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Wednesday, November 29, 2023

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Snapdragon Stadium (pictured) and SDSU Mission Valley were awarded Leadership in Energy and Environmental Design (LEED) certifications. (Image courtesy of Oak View Group) Snapdragon Stadium (pictured) and SDSU Mission Valley were awarded Leadership in Energy and Environmental Design (LEED) certifications. (Image courtesy of Oak View Group)

SDSU Mission Valley Leads the Way in Sustainability

Snapdragon Stadium and SDSU Mission Valley have been awarded LEED Gold and Silver certifications.
By Ryan Brothers

San Diego State University has announced that Snapdragon Stadium and SDSU Mission Valley have both been awarded Leadership in Energy and Environmental Design (LEED) certifications from the U.S. Green Building Council (USGBC).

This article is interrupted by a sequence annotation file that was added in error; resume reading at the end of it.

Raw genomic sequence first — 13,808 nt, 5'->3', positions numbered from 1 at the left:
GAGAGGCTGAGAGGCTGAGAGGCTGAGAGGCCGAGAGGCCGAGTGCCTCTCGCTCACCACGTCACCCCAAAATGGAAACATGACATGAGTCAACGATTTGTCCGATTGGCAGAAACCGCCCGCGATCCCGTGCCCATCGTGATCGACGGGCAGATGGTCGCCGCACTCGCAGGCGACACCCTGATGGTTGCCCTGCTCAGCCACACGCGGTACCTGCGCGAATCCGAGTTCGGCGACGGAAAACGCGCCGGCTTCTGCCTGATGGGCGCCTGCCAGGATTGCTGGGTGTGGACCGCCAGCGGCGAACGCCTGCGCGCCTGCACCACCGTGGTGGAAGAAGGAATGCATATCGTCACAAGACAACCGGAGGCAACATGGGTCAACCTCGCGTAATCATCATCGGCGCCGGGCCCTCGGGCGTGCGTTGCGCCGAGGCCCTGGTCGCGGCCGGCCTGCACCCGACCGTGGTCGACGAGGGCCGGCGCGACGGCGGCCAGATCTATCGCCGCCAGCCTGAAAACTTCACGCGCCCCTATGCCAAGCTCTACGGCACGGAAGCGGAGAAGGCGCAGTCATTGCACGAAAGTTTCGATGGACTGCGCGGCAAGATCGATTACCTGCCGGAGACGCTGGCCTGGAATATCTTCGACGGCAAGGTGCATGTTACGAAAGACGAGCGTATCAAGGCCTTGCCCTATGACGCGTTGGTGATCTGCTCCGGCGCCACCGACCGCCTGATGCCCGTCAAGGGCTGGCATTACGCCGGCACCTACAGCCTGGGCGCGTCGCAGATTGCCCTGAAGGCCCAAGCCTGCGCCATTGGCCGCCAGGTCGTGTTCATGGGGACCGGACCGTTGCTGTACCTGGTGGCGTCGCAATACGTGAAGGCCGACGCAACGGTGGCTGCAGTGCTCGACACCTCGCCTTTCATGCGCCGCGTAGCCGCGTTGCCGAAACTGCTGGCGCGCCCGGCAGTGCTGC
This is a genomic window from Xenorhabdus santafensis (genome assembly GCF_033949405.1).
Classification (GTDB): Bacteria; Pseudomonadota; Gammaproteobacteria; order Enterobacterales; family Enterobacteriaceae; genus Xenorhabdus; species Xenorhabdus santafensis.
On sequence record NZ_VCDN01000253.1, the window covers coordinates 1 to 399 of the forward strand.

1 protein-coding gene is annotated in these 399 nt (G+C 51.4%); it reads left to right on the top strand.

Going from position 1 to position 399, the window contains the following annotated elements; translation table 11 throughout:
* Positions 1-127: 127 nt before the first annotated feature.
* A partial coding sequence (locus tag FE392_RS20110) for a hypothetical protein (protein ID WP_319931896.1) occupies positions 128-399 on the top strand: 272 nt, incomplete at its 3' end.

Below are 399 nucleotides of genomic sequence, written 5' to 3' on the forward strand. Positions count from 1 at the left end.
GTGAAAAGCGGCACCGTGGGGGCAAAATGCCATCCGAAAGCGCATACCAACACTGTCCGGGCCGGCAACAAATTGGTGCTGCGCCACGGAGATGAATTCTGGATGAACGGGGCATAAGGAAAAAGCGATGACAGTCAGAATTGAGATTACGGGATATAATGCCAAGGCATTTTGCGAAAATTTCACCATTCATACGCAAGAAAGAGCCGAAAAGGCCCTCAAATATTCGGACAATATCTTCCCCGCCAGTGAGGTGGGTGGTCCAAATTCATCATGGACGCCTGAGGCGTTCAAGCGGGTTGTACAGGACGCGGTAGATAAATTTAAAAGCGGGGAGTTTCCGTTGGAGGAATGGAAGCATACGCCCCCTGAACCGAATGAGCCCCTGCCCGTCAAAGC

Snapdragon Stadium has been awarded the globally-recognized LEED Gold certification for implementing practical and measurable strategies and solutions in areas including sustainable site development, water savings, energy efficiency, materials selection and indoor environmental quality.


"We are proud to be recognized with a LEED Gold certification," said SDSU Director of Athletics John David Wicker. "We've always said we're building a stadium for the community and to reach LEED Gold status shows that we are doing it the right way. It is important that the athletic department assist the university in meeting its sustainability goals and align with the university’s climate action plan."


As part of SDSU’s commitment to sustainability, Snapdragon Stadium was designed with a variety of green features and to achieve strict benchmarks, including: 

  • a 40% reduction in potable water usage and a 55% reduction in outdoor water usage compared to the LEED baseline
  • on-site photovoltaic (PV) technologies generating 15% of the total demand of electricity
  • vegetation for 25% of the outdoor space and outdoor surfaces constructed with light-colored materials to reflect sunlight and mitigate the heat island effect 
  • a light pollution reduction strategy to obey night-sky ordinances